Bird-Habitat Relationships and the Effects of Spring Versus Fall Prescribed Burning on Forest Birds in the Blue Mountains, Northeastern Oregon

Publication Date


Type of Culminating Activity


Degree Title

Master of Science in Biology



Major Advisor

Rex Sallabanks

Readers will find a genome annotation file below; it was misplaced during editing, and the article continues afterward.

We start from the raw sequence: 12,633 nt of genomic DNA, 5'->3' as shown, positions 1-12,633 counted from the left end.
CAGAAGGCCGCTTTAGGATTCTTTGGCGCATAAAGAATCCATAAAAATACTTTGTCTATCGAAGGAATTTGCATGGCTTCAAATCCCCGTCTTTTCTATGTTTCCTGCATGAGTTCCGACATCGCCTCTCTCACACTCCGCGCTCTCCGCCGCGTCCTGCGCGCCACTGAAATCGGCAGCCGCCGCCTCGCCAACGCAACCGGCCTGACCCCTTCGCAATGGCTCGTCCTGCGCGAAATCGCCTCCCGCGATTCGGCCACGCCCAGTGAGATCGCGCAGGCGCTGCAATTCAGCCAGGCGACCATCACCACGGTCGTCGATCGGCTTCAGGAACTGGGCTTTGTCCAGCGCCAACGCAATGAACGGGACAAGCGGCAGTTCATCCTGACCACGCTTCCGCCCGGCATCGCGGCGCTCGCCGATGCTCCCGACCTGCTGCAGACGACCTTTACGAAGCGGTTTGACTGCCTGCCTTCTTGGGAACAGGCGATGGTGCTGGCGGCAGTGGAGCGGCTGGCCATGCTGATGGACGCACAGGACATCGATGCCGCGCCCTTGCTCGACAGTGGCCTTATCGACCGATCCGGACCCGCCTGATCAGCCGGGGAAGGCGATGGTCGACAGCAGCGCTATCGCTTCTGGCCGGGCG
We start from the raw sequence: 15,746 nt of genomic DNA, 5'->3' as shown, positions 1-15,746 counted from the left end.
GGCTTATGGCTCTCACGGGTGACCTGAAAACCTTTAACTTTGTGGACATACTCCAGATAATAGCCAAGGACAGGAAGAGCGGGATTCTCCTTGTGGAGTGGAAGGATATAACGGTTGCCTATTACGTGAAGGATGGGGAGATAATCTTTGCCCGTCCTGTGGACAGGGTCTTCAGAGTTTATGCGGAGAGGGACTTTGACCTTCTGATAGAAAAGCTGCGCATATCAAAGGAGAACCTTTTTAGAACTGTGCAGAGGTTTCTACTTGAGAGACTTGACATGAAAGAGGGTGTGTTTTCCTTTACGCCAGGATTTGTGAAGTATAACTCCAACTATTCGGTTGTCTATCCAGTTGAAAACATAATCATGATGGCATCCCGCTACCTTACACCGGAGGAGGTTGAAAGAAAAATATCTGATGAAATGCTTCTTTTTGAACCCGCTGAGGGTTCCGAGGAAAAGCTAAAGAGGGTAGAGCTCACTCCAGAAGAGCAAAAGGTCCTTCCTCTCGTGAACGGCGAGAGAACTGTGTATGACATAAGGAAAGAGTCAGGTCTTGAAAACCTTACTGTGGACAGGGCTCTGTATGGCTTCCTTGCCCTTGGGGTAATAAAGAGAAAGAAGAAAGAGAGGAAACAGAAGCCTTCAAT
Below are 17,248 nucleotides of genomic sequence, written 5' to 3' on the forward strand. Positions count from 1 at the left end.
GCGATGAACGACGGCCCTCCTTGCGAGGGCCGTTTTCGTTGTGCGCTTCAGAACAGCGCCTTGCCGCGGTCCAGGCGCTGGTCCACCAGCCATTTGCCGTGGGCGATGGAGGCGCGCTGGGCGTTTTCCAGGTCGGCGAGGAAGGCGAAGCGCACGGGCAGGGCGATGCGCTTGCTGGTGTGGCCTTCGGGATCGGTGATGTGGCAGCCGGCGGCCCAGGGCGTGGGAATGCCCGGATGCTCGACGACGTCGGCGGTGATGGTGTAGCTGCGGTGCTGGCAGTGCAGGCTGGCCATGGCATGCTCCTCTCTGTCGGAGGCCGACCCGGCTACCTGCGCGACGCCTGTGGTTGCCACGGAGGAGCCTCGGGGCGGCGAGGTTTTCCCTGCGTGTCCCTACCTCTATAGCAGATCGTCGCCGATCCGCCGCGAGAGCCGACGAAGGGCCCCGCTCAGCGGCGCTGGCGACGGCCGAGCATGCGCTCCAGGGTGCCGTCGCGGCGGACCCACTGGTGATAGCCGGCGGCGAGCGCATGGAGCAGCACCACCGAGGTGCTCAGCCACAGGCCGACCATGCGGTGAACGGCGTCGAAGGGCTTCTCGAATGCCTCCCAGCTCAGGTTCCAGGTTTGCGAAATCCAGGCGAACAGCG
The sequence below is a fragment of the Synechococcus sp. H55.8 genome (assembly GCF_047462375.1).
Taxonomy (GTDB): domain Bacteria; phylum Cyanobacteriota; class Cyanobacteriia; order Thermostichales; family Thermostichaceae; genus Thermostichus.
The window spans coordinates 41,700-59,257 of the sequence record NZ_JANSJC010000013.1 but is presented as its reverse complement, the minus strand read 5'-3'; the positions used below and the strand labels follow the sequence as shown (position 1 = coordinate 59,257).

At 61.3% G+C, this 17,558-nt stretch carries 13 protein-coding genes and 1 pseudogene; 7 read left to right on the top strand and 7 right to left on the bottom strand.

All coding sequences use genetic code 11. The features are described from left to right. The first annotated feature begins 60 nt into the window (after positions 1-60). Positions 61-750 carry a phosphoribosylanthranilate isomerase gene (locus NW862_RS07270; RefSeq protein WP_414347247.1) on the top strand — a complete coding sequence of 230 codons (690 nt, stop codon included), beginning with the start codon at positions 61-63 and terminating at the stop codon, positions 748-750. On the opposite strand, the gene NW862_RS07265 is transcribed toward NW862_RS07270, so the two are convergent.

Wildlife biologists and forest managers are responsible for maintaining viable wildlife populations, including those of nongame forest birds, across forested landscapes subject to a diverse array of silvicultural treatments. To effectively maintain wildlife populations, however, we first need information on basic bird-habitat relationships. Once we have described bird-habitat relationships for a given habitat, we can then investigate and interpret the effects of silvicultural treatments, in the context of the previously described bird-habitat relationships, to understand the effects of such treatments. Yet, information on basic bird-habitat relationships is lacking for many habitats, such as ponderosa pine (Pinus ponderosa) forest and woodlands (PPFW), an important habitat for forest birds in the Intermountain West (Sallabanks et al. 2001a). Moreover, there is little available information on the effects of many treatments (e.g., green-tree harvest, prescribed bums. mechanical thinning, salvage logging) on nongame forest birds Marzluff et al. 2000; Sallabanks et al. 2000; Tiedemann et al. 2000; Sallabanks et al. 2001a, 2001b; Gram et al. 2003).

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